Volume 6, No 2 Information Technology News of the University of California, Davis October 1997
Are you familiar with the term "Total Cost of Ownership" or TCO? If the term isn't familiar, the concept probably is. A car that you bought for $15,000, for example, might cost you $10,000 in additional expenses over the period of your ownership. The same concept applies to computers: The cost of the PC you buy, plus all the associated expenses (replacement of failed hardware, end user support and training, computer downtime) generated over the course of the computer's life all contribute to TCO.
According to the Gartner Group, a Windows 95 machine with an initial hardware/software investment of $6,000 has a Total Cost of Ownership of $35,000 over three years.
Several companies are addressing the issue. Microsoft's Zero Administration Kit for Windows NT aims to reduce the time an administrator needs to spend with each machine. With network computers by companies such as Sun, Neoware, and WYSE, applications and files can be stored on a server, downloads of new applications and operating systems can be standardized, and machines can be reset to their original configurations in seconds.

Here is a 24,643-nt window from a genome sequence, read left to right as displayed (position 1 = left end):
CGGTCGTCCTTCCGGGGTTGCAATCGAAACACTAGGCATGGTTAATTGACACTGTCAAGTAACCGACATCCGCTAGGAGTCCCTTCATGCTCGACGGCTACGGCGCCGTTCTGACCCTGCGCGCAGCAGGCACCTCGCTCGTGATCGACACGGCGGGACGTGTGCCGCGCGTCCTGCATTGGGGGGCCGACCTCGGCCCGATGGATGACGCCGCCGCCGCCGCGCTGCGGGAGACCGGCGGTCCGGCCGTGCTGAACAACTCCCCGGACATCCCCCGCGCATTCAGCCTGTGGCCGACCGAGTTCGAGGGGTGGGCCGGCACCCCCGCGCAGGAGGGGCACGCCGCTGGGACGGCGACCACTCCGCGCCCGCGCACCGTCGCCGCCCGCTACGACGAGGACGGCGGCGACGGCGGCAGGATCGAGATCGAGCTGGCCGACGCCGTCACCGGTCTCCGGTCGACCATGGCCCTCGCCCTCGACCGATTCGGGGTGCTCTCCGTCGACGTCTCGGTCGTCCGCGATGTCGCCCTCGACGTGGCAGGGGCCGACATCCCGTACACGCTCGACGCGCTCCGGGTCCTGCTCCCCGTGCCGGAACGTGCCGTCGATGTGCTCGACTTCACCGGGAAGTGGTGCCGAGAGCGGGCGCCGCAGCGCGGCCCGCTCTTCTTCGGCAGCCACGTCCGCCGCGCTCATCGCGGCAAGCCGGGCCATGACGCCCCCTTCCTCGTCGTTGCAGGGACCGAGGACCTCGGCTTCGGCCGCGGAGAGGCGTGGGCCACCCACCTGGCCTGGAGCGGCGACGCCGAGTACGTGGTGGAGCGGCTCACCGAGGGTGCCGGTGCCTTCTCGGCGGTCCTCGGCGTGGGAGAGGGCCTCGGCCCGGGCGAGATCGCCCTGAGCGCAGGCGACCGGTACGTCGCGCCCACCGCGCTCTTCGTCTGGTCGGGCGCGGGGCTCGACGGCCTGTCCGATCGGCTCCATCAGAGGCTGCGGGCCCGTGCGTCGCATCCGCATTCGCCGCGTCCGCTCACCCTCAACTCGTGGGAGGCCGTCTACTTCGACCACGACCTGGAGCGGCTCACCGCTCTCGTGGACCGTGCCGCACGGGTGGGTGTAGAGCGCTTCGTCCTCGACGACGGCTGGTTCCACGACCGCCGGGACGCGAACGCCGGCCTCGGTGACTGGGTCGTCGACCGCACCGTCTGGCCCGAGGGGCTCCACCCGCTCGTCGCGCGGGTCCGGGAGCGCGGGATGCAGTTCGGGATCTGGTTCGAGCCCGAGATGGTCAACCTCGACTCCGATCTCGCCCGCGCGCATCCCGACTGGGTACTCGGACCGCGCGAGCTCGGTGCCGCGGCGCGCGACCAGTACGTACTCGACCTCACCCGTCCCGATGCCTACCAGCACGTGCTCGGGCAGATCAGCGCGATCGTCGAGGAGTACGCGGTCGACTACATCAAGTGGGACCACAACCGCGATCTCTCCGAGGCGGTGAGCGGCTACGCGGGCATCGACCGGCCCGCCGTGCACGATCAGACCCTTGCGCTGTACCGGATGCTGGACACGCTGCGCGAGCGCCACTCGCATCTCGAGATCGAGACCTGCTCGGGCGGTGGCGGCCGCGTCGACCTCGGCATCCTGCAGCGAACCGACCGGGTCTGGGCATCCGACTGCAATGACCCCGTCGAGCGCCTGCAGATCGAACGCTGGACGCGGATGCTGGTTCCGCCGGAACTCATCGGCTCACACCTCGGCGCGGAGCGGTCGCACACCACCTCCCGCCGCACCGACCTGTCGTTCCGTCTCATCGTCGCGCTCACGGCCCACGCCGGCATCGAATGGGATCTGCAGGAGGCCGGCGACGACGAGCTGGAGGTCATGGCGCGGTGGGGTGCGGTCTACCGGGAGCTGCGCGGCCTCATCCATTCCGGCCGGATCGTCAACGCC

You can also reduce TCO within your department in other ways. Interpose Inc. has developed a TCO model based on three factors: people (skills, training, and motivation), processes (best practices and policies), and technology (products and architectures). TCO can be reduced at each level by implementing appropriate end-user and support staff training, setting up a help desk, streamlining purchasing methods, creating team-oriented planning methodologies, or standar-dizing desktop configurations. Up-front investments in the right systems, virus protection, backups, disaster contingency plans, and fault tolerant systems can also reduce technology-related costs.
Stay tuned for future CAIT presentations on network computers and TCO. Subscribe to firstname.lastname@example.org to receive e-mail notifications on these and other CAIT events.